Do you know about Bob Lefsetz? He is a middle-age guru living in Santa Monica. For 25 years, he’s been commenting on our culture in an idiosyncratic independent newsletter — first in hard copy, then in an e-mail newsletter and now in an online blog.
What does it mean that Spielberg's other founding partners, David Geffen and Jeffrey Katzenberg, are no longer with the company?
Standing in the Muqata, Yasser Arafat's compound in Ramallah, on his funeral day made me believe that we Palestinians must overcome a hurdle if we are to move forward.
Our youth face uncertainty, our people feel lost and beaten and our elders are sad to think that their children and grandchildren will share their same destiny -- never to live in peace in an independent Palestinian state.
What I think about the Geneva accord is what generations of Jews have thought about getting a doctor's second opinion: it couldn't hurt.
I was surprised at how many people this week asked me whether I thought the accord was good for Israel. Surprised, mainly, that they would think an independent peace initiative declared at a press conference in Switzerland could actually doom the Jewish State.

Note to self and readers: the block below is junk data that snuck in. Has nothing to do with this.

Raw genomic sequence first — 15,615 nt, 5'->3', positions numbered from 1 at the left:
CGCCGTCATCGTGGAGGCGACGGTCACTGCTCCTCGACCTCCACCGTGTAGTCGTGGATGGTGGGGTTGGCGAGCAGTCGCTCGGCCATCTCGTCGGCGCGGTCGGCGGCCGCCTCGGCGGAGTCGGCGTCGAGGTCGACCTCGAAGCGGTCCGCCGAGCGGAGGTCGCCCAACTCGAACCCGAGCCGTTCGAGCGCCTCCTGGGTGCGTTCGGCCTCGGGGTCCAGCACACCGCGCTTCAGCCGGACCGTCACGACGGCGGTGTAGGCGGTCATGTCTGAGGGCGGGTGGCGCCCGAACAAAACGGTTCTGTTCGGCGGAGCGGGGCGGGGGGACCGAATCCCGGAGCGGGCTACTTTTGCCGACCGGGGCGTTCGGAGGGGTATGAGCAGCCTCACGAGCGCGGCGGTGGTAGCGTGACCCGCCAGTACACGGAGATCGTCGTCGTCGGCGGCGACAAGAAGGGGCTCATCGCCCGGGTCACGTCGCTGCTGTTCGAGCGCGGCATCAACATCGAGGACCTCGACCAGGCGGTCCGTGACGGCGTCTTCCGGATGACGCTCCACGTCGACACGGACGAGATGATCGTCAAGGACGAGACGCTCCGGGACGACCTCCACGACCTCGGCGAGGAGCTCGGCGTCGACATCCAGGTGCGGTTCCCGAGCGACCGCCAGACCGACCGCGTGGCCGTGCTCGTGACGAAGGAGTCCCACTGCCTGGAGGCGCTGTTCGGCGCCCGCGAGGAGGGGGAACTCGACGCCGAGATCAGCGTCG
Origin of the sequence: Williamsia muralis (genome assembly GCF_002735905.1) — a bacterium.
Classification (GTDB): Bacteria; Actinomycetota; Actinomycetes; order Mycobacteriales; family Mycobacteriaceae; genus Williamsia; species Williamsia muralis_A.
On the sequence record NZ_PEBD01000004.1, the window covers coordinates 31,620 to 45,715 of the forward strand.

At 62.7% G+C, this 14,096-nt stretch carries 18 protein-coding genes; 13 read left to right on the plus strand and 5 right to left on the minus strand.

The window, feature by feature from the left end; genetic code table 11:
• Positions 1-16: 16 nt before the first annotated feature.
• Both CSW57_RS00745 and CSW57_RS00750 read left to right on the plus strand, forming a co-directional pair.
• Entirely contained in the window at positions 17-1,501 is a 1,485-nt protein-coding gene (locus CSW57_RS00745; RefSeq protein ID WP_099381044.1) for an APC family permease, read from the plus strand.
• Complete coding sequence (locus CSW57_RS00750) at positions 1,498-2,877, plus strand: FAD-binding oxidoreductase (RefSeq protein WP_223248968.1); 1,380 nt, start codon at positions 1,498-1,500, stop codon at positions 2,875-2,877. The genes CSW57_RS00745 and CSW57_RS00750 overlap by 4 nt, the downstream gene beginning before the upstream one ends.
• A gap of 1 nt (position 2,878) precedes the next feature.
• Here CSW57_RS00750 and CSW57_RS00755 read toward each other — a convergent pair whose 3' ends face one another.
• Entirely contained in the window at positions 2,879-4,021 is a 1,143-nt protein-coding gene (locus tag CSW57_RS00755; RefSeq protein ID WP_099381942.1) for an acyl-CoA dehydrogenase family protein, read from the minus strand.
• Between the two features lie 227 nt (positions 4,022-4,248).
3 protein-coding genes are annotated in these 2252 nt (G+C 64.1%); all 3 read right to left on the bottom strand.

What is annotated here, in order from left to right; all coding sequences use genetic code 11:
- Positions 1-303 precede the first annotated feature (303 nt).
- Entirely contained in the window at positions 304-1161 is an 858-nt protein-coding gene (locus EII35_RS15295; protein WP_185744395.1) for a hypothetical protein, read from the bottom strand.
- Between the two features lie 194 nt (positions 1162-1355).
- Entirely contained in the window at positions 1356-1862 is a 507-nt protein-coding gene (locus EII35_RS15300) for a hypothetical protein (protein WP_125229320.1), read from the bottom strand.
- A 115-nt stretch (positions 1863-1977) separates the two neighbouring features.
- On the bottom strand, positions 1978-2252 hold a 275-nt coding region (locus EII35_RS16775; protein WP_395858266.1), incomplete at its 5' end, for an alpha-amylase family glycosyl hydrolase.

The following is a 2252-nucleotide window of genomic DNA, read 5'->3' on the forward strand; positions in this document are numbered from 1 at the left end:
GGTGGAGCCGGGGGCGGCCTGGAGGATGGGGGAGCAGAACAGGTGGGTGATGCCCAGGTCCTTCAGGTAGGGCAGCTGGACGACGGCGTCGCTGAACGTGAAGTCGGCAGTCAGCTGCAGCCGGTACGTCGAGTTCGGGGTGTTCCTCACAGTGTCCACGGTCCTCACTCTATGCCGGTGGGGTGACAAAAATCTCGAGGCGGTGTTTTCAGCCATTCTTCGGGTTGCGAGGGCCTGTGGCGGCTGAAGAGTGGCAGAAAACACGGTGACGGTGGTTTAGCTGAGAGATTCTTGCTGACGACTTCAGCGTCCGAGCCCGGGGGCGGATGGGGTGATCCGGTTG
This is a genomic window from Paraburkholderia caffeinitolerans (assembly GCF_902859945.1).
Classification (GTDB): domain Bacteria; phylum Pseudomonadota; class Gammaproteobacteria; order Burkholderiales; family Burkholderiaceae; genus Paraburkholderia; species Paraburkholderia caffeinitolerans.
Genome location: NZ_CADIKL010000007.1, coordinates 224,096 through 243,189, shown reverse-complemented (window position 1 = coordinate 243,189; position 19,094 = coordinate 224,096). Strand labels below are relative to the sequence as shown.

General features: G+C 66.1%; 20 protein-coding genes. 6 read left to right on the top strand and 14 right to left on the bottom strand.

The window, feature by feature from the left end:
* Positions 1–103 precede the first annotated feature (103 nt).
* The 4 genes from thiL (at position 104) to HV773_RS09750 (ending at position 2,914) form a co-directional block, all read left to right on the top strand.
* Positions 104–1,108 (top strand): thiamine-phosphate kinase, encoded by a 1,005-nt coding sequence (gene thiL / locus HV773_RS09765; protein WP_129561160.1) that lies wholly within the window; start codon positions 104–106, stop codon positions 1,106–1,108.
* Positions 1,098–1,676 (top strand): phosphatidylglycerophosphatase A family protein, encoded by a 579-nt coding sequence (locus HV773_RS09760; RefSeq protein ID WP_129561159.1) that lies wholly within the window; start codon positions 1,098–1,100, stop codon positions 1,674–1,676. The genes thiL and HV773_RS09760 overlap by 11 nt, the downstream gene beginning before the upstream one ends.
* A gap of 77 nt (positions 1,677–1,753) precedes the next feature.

The Jewish Community Centers of Greater Los Angeles (JCCGLA), which last year nearly drowned amid a sea of red ink and allegations of mismanagement, wants to get out of the business of running major community centers after 60 years.
It's a well-known fact that millions of Jews have doubts about the literal veracity of Bible stories. On April 8, 9 and 15, I gave a series of sermons that emphasized the following point: faith is independent of doubt. I wanted the millions of doubting Jews to know that they can still be faithful Jews and live a life of meaning and mitzvahs.
The American Jewish Congress (AJCongress) has reestablished its Los Angeles-based regional office with the appointment of a new president and a new executive director.
The independent voters in Venice, Torrance and San Pedro may determine the next Speaker of the United States House of Representatives on November 6, 2000.
And goodbye Portnoy, Tevye and Yentl, too.
A glance back at the films of 1998 reveal Jewish characters who break the mold, overturn the stereotype, and stretch the image of Jews on-screen.